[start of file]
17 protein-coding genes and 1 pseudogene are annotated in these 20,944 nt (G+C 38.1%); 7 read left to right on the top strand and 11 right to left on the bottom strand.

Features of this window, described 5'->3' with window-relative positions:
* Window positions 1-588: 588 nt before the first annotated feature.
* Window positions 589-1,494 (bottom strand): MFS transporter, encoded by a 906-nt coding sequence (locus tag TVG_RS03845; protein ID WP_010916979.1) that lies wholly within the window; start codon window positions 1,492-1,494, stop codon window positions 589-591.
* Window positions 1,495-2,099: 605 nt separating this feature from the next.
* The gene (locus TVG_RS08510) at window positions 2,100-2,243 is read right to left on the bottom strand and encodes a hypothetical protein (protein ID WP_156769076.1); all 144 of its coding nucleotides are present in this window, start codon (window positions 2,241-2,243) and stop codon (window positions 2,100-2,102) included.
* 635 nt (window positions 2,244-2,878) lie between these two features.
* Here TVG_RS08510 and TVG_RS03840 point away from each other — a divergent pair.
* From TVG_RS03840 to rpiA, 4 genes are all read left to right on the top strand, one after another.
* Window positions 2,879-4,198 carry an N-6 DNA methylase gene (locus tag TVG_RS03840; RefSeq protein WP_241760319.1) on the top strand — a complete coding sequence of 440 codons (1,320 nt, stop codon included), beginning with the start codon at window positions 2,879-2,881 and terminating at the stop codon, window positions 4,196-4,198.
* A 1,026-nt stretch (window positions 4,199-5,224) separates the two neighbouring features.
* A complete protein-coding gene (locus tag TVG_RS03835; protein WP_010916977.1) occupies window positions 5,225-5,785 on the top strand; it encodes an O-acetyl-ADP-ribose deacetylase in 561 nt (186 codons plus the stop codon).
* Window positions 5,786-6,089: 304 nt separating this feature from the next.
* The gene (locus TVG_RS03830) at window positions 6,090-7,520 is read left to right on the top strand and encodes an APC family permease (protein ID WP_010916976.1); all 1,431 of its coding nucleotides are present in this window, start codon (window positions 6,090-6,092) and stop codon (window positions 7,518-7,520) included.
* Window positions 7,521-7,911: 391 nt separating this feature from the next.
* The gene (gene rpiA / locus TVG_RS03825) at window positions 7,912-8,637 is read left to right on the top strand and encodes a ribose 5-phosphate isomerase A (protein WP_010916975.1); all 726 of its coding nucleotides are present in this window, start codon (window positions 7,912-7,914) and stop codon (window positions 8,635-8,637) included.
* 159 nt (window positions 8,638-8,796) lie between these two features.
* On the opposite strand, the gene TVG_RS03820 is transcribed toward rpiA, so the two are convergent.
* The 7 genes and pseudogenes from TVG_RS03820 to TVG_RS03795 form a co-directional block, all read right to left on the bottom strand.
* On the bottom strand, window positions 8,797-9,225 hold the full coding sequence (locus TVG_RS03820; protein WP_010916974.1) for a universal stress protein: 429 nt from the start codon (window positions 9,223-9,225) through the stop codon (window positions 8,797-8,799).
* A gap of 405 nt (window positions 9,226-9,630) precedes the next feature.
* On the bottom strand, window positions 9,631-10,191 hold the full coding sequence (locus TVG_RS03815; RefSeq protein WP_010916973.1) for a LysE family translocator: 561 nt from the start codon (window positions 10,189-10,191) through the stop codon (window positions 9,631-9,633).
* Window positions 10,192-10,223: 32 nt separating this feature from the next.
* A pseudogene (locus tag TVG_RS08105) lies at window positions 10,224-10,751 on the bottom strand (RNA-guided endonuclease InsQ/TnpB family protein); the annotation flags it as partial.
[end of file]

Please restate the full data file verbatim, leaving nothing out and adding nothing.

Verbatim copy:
17 protein-coding genes and 1 pseudogene are annotated in these 20,944 nt (G+C 38.1%); 7 read left to right on the top strand and 11 right to left on the bottom strand.

Features of this window, described 5'->3' with window-relative positions:
* Window positions 1-588: 588 nt before the first annotated feature.
* Window positions 589-1,494 (bottom strand): MFS transporter, encoded by a 906-nt coding sequence (locus tag TVG_RS03845; protein ID WP_010916979.1) that lies wholly within the window; start codon window positions 1,492-1,494, stop codon window positions 589-591.
* Window positions 1,495-2,099: 605 nt separating this feature from the next.
* The gene (locus TVG_RS08510) at window positions 2,100-2,243 is read right to left on the bottom strand and encodes a hypothetical protein (protein ID WP_156769076.1); all 144 of its coding nucleotides are present in this window, start codon (window positions 2,241-2,243) and stop codon (window positions 2,100-2,102) included.
* 635 nt (window positions 2,244-2,878) lie between these two features.
* Here TVG_RS08510 and TVG_RS03840 point away from each other — a divergent pair.
* From TVG_RS03840 to rpiA, 4 genes are all read left to right on the top strand, one after another.
* Window positions 2,879-4,198 carry an N-6 DNA methylase gene (locus tag TVG_RS03840; RefSeq protein WP_241760319.1) on the top strand — a complete coding sequence of 440 codons (1,320 nt, stop codon included), beginning with the start codon at window positions 2,879-2,881 and terminating at the stop codon, window positions 4,196-4,198.
* A 1,026-nt stretch (window positions 4,199-5,224) separates the two neighbouring features.
* A complete protein-coding gene (locus tag TVG_RS03835; protein WP_010916977.1) occupies window positions 5,225-5,785 on the top strand; it encodes an O-acetyl-ADP-ribose deacetylase in 561 nt (186 codons plus the stop codon).
* Window positions 5,786-6,089: 304 nt separating this feature from the next.
* The gene (locus TVG_RS03830) at window positions 6,090-7,520 is read left to right on the top strand and encodes an APC family permease (protein ID WP_010916976.1); all 1,431 of its coding nucleotides are present in this window, start codon (window positions 6,090-6,092) and stop codon (window positions 7,518-7,520) included.
* Window positions 7,521-7,911: 391 nt separating this feature from the next.
* The gene (gene rpiA / locus TVG_RS03825) at window positions 7,912-8,637 is read left to right on the top strand and encodes a ribose 5-phosphate isomerase A (protein WP_010916975.1); all 726 of its coding nucleotides are present in this window, start codon (window positions 7,912-7,914) and stop codon (window positions 8,635-8,637) included.
* 159 nt (window positions 8,638-8,796) lie between these two features.
* On the opposite strand, the gene TVG_RS03820 is transcribed toward rpiA, so the two are convergent.
* The 7 genes and pseudogenes from TVG_RS03820 to TVG_RS03795 form a co-directional block, all read right to left on the bottom strand.
* On the bottom strand, window positions 8,797-9,225 hold the full coding sequence (locus TVG_RS03820; protein WP_010916974.1) for a universal stress protein: 429 nt from the start codon (window positions 9,223-9,225) through the stop codon (window positions 8,797-8,799).
* A gap of 405 nt (window positions 9,226-9,630) precedes the next feature.
* On the bottom strand, window positions 9,631-10,191 hold the full coding sequence (locus TVG_RS03815; RefSeq protein WP_010916973.1) for a LysE family translocator: 561 nt from the start codon (window positions 10,189-10,191) through the stop codon (window positions 9,631-9,633).
* Window positions 10,192-10,223: 32 nt separating this feature from the next.
* A pseudogene (locus tag TVG_RS08105) lies at window positions 10,224-10,751 on the bottom strand (RNA-guided endonuclease InsQ/TnpB family protein); the annotation flags it as partial.